Björk, queen of quirk, has released a new album called Vulnicura and some real talk about her years in an industry that doesn't favor women outside of a bikini.

In an interview with Pitchfork's Jessica Hopper, the Icelandic artist who produces most of her own music dug into how being recognized for that in itself is a battle. Here are some Björk excerpts:

"I have nothing against Kanye West. Help me with this—I'm not dissing him—this is about how people talk about him. With the last album he did, he got all the best beatmakers on the planet at the time to make beats for him. A lot of the time, he wasn't even there. Yet no one would question his authorship for a second. If whatever I'm saying to you now helps women, I'm up for saying it. For example, I did 80% of the beats on 'Vespertine' and it took me three years to work on that album, because it was all microbeats—it was like doing a huge embroidery piece. Matmos came in the last two weeks and added percussion on top of the songs, but they didn't do any of the main parts, and they are credited everywhere as having done the whole album. [Matmos'] Drew [Daniel] is a close friend of mine, and in every single interview he did, he corrected it. And they don't even listen to him. It really is strange."

She also talked about how being a smart woman in the music industry isn't a mind trick, it is a mind fuck:

"I have to say—I got a feeling I am going to win in the long run, but I want to be part of the zeitgeist, too. I want to support young girls who are in their 20s now and tell them: You're not just imagining things. It's tough. Everything that a guy says once, you have to say five times. Girls now are also faced with different problems. I've been guilty of one thing: After being the only girl in bands for 10 years, I learned—the hard way—that if I was going to get my ideas through, I was going to have to pretend that they—men—had the ideas. I became really good at this and I don't even notice it myself. I don't really have an ego. I'm not that bothered. I just want the whole thing to be good. And I'm not saying one bad thing about the guys who were with me in the bands, because they're all amazing and creative, and they're doing incredible things now. But I come from a generation where that was the only way to get things done. So I have to play stupid and just do everything with five times the amount of energy, and then it will come through."

On women doing so much to keep The World running but our efforts often go largely unnoticed:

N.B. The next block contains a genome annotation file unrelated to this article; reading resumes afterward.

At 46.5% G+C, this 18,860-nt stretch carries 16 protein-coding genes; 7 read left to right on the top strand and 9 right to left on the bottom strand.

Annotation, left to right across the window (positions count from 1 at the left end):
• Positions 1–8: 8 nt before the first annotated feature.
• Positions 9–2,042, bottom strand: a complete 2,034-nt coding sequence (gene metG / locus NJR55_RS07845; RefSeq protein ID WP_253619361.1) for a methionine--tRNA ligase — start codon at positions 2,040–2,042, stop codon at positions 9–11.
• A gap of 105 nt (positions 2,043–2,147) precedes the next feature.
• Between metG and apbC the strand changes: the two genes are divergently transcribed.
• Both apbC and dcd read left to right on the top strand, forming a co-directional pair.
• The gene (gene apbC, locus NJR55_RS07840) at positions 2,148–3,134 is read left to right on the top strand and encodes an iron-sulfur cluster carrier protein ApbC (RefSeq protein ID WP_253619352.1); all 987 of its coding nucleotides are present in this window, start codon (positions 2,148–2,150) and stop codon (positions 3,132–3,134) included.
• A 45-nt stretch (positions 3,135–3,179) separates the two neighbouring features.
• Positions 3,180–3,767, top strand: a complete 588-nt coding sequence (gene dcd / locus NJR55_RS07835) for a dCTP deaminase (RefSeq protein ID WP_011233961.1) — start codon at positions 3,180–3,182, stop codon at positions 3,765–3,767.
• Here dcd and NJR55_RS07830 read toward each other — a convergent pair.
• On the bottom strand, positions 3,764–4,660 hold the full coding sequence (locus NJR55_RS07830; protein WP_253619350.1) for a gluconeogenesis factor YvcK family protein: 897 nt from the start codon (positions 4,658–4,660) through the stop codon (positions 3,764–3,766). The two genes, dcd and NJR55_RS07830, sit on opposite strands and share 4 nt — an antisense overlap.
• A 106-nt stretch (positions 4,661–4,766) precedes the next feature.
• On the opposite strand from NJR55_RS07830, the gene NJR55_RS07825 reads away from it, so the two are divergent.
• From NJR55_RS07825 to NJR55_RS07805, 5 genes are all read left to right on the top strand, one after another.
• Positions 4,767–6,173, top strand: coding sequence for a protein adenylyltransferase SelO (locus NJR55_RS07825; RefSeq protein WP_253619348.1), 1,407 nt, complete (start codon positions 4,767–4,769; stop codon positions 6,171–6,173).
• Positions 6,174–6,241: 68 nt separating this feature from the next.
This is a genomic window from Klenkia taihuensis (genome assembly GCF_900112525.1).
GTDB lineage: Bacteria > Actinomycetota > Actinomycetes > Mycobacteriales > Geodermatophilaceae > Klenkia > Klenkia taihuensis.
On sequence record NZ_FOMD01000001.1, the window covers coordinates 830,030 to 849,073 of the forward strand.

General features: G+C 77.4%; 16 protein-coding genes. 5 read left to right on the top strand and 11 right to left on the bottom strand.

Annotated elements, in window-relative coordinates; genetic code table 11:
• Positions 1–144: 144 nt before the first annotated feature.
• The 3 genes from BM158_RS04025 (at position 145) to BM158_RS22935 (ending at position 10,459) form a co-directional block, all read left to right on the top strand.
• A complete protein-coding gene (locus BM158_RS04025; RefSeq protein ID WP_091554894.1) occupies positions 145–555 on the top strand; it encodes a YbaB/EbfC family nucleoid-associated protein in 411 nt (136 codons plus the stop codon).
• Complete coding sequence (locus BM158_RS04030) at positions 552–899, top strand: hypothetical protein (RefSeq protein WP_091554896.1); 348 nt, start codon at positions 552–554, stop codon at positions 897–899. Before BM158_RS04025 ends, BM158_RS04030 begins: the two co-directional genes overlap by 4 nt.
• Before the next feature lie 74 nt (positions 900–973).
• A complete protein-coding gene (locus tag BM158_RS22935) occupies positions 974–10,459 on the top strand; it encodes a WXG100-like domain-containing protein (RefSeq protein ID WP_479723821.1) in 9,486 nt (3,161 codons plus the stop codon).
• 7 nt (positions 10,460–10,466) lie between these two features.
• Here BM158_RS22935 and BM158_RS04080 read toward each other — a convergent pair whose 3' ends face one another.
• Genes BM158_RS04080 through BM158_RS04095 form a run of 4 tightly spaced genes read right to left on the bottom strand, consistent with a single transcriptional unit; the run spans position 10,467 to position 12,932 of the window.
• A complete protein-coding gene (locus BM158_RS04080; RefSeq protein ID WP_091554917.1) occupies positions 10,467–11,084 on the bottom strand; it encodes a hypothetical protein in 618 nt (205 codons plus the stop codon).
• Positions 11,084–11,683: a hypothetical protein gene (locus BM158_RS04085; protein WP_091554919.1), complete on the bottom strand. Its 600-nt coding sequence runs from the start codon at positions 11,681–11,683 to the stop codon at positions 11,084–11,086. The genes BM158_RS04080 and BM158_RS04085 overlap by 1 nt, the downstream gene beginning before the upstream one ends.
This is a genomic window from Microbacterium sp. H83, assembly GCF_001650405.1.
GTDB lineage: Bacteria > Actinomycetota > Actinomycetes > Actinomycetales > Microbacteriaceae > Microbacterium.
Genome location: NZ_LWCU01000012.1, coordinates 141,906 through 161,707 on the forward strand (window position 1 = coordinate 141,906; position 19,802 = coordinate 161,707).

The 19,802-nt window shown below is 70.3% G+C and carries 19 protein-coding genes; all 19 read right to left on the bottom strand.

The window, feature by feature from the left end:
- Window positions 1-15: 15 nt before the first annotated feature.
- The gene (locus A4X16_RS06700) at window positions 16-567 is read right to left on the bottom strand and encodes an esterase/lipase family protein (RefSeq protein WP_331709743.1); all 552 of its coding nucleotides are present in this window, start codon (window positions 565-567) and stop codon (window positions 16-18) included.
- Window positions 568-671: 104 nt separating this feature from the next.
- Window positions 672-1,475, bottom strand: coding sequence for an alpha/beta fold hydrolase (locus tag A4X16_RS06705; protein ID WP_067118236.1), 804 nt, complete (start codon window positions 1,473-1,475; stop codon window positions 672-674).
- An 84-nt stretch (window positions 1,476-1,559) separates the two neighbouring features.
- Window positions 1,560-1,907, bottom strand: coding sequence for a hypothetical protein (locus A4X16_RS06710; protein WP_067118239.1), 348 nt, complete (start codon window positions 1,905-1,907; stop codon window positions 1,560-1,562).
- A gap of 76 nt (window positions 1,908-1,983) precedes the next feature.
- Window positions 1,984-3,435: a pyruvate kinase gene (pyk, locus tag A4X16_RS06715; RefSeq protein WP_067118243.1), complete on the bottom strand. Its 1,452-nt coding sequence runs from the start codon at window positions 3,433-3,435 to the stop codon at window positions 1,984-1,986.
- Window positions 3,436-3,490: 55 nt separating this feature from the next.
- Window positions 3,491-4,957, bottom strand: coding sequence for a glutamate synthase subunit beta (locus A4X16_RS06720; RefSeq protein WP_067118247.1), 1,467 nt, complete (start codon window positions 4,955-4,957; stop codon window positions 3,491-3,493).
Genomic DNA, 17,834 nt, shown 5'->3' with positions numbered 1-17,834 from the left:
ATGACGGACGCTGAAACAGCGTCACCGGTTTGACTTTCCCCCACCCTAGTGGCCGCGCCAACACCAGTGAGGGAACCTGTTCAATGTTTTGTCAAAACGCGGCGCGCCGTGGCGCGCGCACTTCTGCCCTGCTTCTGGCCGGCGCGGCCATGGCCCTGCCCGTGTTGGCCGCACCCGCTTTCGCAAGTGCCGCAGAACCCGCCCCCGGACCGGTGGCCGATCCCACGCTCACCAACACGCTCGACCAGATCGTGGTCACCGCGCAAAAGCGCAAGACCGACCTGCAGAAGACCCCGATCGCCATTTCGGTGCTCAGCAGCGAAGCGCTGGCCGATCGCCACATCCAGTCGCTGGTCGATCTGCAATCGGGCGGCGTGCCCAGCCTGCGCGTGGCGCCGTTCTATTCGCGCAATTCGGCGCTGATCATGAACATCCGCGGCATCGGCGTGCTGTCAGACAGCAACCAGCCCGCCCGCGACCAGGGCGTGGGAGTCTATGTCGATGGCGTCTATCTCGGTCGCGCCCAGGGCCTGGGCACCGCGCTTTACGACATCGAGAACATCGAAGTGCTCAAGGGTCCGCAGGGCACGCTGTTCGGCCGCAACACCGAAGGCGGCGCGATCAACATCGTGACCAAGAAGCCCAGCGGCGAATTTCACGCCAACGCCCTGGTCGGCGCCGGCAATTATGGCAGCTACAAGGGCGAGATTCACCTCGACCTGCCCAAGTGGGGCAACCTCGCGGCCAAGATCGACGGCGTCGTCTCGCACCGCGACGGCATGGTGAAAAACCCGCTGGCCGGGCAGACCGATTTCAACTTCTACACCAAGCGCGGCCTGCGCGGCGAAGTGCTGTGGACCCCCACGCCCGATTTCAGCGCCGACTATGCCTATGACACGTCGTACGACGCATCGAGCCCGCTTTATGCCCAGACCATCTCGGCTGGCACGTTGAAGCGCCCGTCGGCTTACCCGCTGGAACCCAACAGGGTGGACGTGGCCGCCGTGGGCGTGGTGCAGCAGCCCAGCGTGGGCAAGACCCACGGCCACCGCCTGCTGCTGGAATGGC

That's why I was nervous. I've never done an album like this. With Biophilia, I was being like Kofi Annan—I had to be the pacifist to try to unite the impossible. Maybe that was a strange, personal job between me and myself, to show how overreaching I was being as a woman. The only way I could express that was by comparing it to the universe. If you can make nature and technology friends, then you can make everyone friends; you can make everyone intact. That's what women do a lot—they're the glue between a lot of things. Not only artists, but whatever job they do: in the office, or homemakers. Biophilia was like my own personal slapstick joke, showing I had to reach so long—between solar systems—to connect everything. It's like the end scene in Mary Poppins, when she's made everyone friends, and the father realizes that kids are more important than money—and [then] she has to leave. [chokes up] It's a strange moment. Women are the glue. It's invisible, what women do. It's not rewarded as much.

She really loves "I Feel For You" and "A Case of You" probably:

As for American singers, you know who I've loved almost since my childhood? Chaka Khan. I love Chaka Khan. I've totally fallen in love with a remix album of hers from the '80s. I don't know if it's a guilty pleasure. It's just pleasure. Obviously, I really love Joni Mitchell. I think it was that accidental thing in Iceland, where the wrong albums arrive to shore, because I was obsessed with Don Juan's Reckless Daughter and Hejira as a teenager. I hear much more of her in those albums. She almost made her own type of music style with those, it's more a woman's world.

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